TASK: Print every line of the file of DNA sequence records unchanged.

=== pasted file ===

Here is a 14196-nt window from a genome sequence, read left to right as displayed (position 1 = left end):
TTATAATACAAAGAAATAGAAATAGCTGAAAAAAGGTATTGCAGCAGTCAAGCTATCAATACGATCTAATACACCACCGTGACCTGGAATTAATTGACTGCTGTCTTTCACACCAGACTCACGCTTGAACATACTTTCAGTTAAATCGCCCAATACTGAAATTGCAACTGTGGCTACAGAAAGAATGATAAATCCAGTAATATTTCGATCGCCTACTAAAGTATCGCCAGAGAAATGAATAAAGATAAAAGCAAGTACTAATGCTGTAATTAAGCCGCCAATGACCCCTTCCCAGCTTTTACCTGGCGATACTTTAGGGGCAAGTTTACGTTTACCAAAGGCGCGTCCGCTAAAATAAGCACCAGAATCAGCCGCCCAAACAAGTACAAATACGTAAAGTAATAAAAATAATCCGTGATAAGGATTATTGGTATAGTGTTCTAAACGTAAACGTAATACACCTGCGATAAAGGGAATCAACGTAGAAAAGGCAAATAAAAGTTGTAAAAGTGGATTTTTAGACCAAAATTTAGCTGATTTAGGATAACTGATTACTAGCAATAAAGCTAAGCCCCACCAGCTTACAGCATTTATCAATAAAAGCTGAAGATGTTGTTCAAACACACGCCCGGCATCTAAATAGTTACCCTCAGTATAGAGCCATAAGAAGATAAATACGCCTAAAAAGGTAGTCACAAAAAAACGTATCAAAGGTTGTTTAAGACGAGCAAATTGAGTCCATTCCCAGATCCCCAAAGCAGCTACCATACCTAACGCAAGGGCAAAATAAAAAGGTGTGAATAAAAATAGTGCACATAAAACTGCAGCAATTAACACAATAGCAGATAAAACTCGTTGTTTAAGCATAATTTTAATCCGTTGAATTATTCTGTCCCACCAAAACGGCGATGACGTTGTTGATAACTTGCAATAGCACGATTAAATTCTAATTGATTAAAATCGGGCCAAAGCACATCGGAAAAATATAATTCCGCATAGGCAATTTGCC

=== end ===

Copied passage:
Here is a 14196-nt window from a genome sequence, read left to right as displayed (position 1 = left end):
TTATAATACAAAGAAATAGAAATAGCTGAAAAAAGGTATTGCAGCAGTCAAGCTATCAATACGATCTAATACACCACCGTGACCTGGAATTAATTGACTGCTGTCTTTCACACCAGACTCACGCTTGAACATACTTTCAGTTAAATCGCCCAATACTGAAATTGCAACTGTGGCTACAGAAAGAATGATAAATCCAGTAATATTTCGATCGCCTACTAAAGTATCGCCAGAGAAATGAATAAAGATAAAAGCAAGTACTAATGCTGTAATTAAGCCGCCAATGACCCCTTCCCAGCTTTTACCTGGCGATACTTTAGGGGCAAGTTTACGTTTACCAAAGGCGCGTCCGCTAAAATAAGCACCAGAATCAGCCGCCCAAACAAGTACAAATACGTAAAGTAATAAAAATAATCCGTGATAAGGATTATTGGTATAGTGTTCTAAACGTAAACGTAATACACCTGCGATAAAGGGAATCAACGTAGAAAAGGCAAATAAAAGTTGTAAAAGTGGATTTTTAGACCAAAATTTAGCTGATTTAGGATAACTGATTACTAGCAATAAAGCTAAGCCCCACCAGCTTACAGCATTTATCAATAAAAGCTGAAGATGTTGTTCAAACACACGCCCGGCATCTAAATAGTTACCCTCAGTATAGAGCCATAAGAAGATAAATACGCCTAAAAAGGTAGTCACAAAAAAACGTATCAAAGGTTGTTTAAGACGAGCAAATTGAGTCCATTCCCAGATCCCCAAAGCAGCTACCATACCTAACGCAAGGGCAAAATAAAAAGGTGTGAATAAAAATAGTGCACATAAAACTGCAGCAATTAACACAATAGCAGATAAAACTCGTTGTTTAAGCATAATTTTAATCCGTTGAATTATTCTGTCCCACCAAAACGGCGATGACGTTGTTGATAACTTGCAATAGCACGATTAAATTCTAATTGATTAAAATCGGGCCAAAGCACATCGGAAAAATATAATTCCGCATAGGCAATTTGCC